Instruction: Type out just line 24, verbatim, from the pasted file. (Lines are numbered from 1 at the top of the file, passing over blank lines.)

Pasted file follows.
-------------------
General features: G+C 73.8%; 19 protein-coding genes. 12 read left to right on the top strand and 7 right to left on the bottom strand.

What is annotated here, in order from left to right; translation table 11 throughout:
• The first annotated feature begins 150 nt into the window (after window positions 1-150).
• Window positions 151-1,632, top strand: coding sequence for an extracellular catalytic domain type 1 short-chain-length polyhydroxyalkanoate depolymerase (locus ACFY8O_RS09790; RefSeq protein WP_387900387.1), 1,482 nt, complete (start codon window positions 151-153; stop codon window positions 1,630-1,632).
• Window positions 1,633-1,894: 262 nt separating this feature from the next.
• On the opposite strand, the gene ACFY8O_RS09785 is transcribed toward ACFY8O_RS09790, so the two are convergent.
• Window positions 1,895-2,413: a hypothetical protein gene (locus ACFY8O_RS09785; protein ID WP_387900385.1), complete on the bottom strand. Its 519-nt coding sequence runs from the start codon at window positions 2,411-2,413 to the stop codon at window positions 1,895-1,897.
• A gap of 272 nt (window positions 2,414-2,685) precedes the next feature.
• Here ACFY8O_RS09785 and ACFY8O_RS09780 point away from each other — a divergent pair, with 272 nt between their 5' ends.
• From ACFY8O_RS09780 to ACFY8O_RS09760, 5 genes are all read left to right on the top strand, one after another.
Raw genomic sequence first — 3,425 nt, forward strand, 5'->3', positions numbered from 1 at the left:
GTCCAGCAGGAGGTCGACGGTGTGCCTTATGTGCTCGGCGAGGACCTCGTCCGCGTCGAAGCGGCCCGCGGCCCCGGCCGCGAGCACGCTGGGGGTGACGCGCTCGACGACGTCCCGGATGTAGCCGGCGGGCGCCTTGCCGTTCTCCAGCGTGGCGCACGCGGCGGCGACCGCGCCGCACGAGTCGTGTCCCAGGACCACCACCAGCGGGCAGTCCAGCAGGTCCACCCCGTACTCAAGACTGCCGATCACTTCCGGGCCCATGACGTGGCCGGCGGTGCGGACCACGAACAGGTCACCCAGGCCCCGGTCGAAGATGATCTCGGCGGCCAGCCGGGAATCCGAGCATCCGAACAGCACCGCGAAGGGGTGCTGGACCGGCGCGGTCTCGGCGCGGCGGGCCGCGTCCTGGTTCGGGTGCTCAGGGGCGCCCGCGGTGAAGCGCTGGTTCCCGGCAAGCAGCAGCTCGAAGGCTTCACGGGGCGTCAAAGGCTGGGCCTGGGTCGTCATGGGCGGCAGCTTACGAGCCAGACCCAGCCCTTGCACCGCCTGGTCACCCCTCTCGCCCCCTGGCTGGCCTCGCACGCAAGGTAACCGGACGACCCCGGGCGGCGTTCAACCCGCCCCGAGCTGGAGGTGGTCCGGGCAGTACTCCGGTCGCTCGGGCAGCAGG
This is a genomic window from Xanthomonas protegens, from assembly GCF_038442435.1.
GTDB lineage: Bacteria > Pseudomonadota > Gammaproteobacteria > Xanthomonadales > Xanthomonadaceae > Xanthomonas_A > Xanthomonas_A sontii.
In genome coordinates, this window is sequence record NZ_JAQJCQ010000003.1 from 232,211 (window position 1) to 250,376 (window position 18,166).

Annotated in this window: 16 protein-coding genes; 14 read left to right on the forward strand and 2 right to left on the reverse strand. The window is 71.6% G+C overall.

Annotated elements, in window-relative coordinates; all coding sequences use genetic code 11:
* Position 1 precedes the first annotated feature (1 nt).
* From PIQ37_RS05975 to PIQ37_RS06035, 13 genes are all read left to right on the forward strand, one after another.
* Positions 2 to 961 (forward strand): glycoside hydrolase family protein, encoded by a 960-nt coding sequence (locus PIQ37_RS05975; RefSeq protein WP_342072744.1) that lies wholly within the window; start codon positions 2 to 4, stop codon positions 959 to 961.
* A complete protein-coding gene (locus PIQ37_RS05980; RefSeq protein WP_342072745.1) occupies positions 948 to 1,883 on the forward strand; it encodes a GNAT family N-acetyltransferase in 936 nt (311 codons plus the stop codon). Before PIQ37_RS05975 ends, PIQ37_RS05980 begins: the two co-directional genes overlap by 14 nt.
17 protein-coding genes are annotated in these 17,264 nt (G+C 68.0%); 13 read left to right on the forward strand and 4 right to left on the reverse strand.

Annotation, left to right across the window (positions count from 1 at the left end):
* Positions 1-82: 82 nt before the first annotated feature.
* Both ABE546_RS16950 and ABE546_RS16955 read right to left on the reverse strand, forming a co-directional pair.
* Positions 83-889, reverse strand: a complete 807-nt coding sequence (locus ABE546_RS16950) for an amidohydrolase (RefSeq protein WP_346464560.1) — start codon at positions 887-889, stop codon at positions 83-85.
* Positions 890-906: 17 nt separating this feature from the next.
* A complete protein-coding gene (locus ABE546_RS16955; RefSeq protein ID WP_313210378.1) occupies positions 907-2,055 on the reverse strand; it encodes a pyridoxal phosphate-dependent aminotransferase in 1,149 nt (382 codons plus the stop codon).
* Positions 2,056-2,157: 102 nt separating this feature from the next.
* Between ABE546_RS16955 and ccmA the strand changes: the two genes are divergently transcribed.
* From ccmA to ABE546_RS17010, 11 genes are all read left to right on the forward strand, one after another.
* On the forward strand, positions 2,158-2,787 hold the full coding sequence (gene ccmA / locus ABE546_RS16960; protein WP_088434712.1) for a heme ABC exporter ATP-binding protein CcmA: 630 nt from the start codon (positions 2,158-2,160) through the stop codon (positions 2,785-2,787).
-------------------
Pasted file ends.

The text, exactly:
* Positions 1-82: 82 nt before the first annotated feature.